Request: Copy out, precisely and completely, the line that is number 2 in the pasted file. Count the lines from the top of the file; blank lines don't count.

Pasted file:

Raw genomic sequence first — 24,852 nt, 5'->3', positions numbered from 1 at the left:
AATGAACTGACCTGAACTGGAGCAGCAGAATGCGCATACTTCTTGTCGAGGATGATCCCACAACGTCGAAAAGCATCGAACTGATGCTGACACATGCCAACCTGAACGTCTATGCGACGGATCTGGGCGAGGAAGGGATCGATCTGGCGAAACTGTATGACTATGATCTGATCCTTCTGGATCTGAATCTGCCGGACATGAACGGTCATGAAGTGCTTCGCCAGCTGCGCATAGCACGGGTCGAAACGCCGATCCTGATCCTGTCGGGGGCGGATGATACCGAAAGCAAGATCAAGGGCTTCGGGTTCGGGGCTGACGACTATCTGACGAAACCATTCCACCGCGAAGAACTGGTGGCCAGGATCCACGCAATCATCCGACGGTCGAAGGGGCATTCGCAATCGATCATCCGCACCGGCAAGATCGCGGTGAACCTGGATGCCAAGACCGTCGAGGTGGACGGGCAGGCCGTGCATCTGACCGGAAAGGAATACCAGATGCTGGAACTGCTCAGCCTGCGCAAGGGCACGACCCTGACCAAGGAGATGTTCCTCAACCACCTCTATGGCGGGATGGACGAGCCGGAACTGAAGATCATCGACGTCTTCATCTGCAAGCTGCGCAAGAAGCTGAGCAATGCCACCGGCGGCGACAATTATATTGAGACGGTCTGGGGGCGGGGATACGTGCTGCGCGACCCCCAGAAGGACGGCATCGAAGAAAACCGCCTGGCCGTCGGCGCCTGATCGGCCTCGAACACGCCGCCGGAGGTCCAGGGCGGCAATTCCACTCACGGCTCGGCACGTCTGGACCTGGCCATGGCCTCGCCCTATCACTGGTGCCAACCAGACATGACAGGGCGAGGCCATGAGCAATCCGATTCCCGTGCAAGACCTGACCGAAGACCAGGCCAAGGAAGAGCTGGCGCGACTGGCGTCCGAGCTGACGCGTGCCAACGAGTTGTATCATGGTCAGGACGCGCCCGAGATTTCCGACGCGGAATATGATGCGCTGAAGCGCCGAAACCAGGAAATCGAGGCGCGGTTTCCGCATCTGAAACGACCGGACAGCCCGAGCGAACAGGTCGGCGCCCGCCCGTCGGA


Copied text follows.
AATGAACTGACCTGAACTGGAGCAGCAGAATGCGCATACTTCTTGTCGAGGATGATCCCACAACGTCGAAAAGCATCGAACTGATGCTGACACATGCCAACCTGAACGTCTATGCGACGGATCTGGGCGAGGAAGGGATCGATCTGGCGAAACTGTATGACTATGATCTGATCCTTCTGGATCTGAATCTGCCGGACATGAACGGTCATGAAGTGCTTCGCCAGCTGCGCATAGCACGGGTCGAAACGCCGATCCTGATCCTGTCGGGGGCGGATGATACCGAAAGCAAGATCAAGGGCTTCGGGTTCGGGGCTGACGACTATCTGACGAAACCATTCCACCGCGAAGAACTGGTGGCCAGGATCCACGCAATCATCCGACGGTCGAAGGGGCATTCGCAATCGATCATCCGCACCGGCAAGATCGCGGTGAACCTGGATGCCAAGACCGTCGAGGTGGACGGGCAGGCCGTGCATCTGACCGGAAAGGAATACCAGATGCTGGAACTGCTCAGCCTGCGCAAGGGCACGACCCTGACCAAGGAGATGTTCCTCAACCACCTCTATGGCGGGATGGACGAGCCGGAACTGAAGATCATCGACGTCTTCATCTGCAAGCTGCGCAAGAAGCTGAGCAATGCCACCGGCGGCGACAATTATATTGAGACGGTCTGGGGGCGGGGATACGTGCTGCGCGACCCCCAGAAGGACGGCATCGAAGAAAACCGCCTGGCCGTCGGCGCCTGATCGGCCTCGAACACGCCGCCGGAGGTCCAGGGCGGCAATTCCACTCACGGCTCGGCACGTCTGGACCTGGCCATGGCCTCGCCCTATCACTGGTGCCAACCAGACATGACAGGGCGAGGCCATGAGCAATCCGATTCCCGTGCAAGACCTGACCGAAGACCAGGCCAAGGAAGAGCTGGCGCGACTGGCGTCCGAGCTGACGCGTGCCAACGAGTTGTATCATGGTCAGGACGCGCCCGAGATTTCCGACGCGGAATATGATGCGCTGAAGCGCCGAAACCAGGAAATCGAGGCGCGGTTTCCGCATCTGAAACGACCGGACAGCCCGAGCGAACAGGTCGGCGCCCGCCCGTCGGA